CHARACTERIZATION OF IMPINGING DIESEL SPRAYS WITH A REDUCED-ORDER MODEL AND GAS JET EXPERIMENTS

Open Access
Author:
Ruth, Daniel Johnson
Area of Honors:
Mechanical Engineering
Degree:
Bachelor of Science
Document Type:
Thesis
Thesis Supervisors:
  • Jacqueline Antonia O'connor, Thesis Supervisor
Keywords:
  • combustion
  • diesel
  • sprays
  • impingement
  • mixing
  • gas jets
Abstract:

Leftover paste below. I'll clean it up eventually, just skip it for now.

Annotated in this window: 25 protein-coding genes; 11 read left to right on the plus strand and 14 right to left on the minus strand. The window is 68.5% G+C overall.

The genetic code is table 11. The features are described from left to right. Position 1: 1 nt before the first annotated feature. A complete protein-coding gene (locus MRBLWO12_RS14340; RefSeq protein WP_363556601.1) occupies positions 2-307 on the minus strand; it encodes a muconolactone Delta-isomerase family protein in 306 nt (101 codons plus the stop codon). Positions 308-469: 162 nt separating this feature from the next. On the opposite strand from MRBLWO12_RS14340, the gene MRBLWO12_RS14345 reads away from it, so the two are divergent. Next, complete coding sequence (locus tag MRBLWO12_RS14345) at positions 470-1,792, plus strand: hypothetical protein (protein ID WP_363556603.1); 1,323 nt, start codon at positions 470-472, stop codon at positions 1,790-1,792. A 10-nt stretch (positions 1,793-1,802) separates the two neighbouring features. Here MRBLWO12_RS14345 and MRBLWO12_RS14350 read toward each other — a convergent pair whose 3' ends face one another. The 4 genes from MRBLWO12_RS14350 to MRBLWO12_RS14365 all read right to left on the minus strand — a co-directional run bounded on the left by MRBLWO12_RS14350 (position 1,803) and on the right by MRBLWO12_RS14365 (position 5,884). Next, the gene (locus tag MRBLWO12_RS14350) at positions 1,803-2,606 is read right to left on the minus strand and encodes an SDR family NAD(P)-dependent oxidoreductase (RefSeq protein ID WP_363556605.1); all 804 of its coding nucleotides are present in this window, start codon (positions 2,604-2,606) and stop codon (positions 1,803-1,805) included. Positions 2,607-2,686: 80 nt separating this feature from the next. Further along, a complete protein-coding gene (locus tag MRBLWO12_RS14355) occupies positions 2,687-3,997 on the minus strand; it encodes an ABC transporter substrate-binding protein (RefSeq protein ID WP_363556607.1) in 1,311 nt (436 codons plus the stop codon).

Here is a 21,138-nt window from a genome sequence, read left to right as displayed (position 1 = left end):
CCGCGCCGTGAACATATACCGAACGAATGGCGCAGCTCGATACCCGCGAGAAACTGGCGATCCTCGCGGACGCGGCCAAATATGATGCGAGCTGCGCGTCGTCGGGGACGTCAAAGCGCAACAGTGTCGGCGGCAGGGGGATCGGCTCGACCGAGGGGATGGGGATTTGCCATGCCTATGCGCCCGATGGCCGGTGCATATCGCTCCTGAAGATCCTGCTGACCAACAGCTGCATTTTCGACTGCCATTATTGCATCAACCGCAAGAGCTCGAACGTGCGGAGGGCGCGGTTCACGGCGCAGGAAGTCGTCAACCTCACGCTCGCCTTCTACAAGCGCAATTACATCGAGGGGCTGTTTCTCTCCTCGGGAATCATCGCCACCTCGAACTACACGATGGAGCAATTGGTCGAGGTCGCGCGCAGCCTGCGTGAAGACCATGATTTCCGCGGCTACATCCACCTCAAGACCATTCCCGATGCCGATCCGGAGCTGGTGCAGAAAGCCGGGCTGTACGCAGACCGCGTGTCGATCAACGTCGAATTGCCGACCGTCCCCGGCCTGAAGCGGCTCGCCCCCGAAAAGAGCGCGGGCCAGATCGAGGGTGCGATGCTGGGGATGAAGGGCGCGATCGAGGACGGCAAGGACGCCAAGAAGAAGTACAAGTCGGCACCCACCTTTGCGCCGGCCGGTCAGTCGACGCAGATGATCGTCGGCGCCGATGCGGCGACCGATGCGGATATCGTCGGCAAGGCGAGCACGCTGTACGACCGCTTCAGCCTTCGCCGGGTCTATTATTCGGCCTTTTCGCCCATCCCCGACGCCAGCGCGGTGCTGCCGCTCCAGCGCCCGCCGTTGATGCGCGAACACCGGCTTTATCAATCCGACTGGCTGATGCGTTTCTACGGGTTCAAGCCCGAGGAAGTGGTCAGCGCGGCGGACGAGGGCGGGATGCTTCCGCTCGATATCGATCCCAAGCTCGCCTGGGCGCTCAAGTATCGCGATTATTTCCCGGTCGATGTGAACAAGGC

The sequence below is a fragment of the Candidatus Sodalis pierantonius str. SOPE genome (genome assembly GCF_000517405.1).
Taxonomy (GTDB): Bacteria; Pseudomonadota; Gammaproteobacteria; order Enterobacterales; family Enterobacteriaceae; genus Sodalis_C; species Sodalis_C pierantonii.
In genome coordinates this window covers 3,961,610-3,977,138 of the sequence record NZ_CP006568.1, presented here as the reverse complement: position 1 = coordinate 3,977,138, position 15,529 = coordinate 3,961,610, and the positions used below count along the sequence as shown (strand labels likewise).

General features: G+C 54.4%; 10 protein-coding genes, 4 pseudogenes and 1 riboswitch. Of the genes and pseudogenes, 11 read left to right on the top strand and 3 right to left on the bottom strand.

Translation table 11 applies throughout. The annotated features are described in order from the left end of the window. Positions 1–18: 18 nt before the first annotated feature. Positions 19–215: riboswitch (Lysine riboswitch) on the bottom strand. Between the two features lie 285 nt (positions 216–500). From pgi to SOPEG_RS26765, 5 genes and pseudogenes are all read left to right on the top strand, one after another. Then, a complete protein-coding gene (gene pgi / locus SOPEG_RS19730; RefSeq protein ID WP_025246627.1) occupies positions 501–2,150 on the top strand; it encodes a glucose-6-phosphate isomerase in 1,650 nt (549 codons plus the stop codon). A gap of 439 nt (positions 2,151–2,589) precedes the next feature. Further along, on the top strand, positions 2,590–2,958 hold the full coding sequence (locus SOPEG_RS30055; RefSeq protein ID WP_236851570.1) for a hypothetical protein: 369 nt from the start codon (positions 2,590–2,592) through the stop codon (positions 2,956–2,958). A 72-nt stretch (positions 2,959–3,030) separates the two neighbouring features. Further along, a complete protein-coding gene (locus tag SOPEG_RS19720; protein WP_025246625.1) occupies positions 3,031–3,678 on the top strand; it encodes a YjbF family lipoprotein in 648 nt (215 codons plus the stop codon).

The mixing of a diesel spray with in-cylinder gases is driven by both turbulent mixing during the free-jet penetration phase and by mixing during its impingement on surfaces such as the piston bowl. Current reduced order models, and many experiments, focus solely on the free-jet penetration phase, although jet-wall interaction occurs during a significant portion of the duration of a fuel injection in both small-bore and large-bore engines. A control volume-based model for the spreading of an impinging spray along a flat wall is presented as a first step towards capturing key jet processes during the impingement phase of fuel injection. Schlieren measurements of impinging gaseous jets are used to evaluate the model, and a strategy of accounting for the varying density in gas jet injections is introduced. The model, coupled with the free jet model of Musculus and Kattke, is shown to predict published impinging diesel data as well. The model is then used to compare global entrainment effects at various diesel conditions, providing a means for evaluating the effects of combustion parameters on entrainment with more realistic engine geometries. Finally, mixing phenomena relating to advanced combustion techniques, including rate-shaping and the use of multiple injections, are investigated with the model.